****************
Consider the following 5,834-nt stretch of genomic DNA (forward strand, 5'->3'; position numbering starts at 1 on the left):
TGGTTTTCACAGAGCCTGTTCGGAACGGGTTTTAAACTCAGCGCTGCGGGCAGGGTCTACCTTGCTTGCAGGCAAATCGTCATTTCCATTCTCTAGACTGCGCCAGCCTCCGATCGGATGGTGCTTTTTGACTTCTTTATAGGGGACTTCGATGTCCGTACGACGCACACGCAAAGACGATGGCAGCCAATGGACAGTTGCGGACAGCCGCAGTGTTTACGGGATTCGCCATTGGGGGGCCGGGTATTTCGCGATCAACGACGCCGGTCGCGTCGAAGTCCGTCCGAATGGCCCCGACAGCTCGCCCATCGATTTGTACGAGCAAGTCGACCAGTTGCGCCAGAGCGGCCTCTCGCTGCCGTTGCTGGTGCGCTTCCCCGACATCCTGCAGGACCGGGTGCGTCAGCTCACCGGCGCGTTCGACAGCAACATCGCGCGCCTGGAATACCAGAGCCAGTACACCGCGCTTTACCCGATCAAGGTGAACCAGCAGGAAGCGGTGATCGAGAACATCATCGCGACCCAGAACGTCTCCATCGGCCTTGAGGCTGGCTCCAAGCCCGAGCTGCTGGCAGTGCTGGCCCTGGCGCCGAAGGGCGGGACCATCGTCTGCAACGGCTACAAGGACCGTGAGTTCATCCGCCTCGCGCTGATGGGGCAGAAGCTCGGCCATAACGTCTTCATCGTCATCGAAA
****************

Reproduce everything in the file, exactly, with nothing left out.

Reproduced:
Consider the following 5,834-nt stretch of genomic DNA (forward strand, 5'->3'; position numbering starts at 1 on the left):
TGGTTTTCACAGAGCCTGTTCGGAACGGGTTTTAAACTCAGCGCTGCGGGCAGGGTCTACCTTGCTTGCAGGCAAATCGTCATTTCCATTCTCTAGACTGCGCCAGCCTCCGATCGGATGGTGCTTTTTGACTTCTTTATAGGGGACTTCGATGTCCGTACGACGCACACGCAAAGACGATGGCAGCCAATGGACAGTTGCGGACAGCCGCAGTGTTTACGGGATTCGCCATTGGGGGGCCGGGTATTTCGCGATCAACGACGCCGGTCGCGTCGAAGTCCGTCCGAATGGCCCCGACAGCTCGCCCATCGATTTGTACGAGCAAGTCGACCAGTTGCGCCAGAGCGGCCTCTCGCTGCCGTTGCTGGTGCGCTTCCCCGACATCCTGCAGGACCGGGTGCGTCAGCTCACCGGCGCGTTCGACAGCAACATCGCGCGCCTGGAATACCAGAGCCAGTACACCGCGCTTTACCCGATCAAGGTGAACCAGCAGGAAGCGGTGATCGAGAACATCATCGCGACCCAGAACGTCTCCATCGGCCTTGAGGCTGGCTCCAAGCCCGAGCTGCTGGCAGTGCTGGCCCTGGCGCCGAAGGGCGGGACCATCGTCTGCAACGGCTACAAGGACCGTGAGTTCATCCGCCTCGCGCTGATGGGGCAGAAGCTCGGCCATAACGTCTTCATCGTCATCGAAA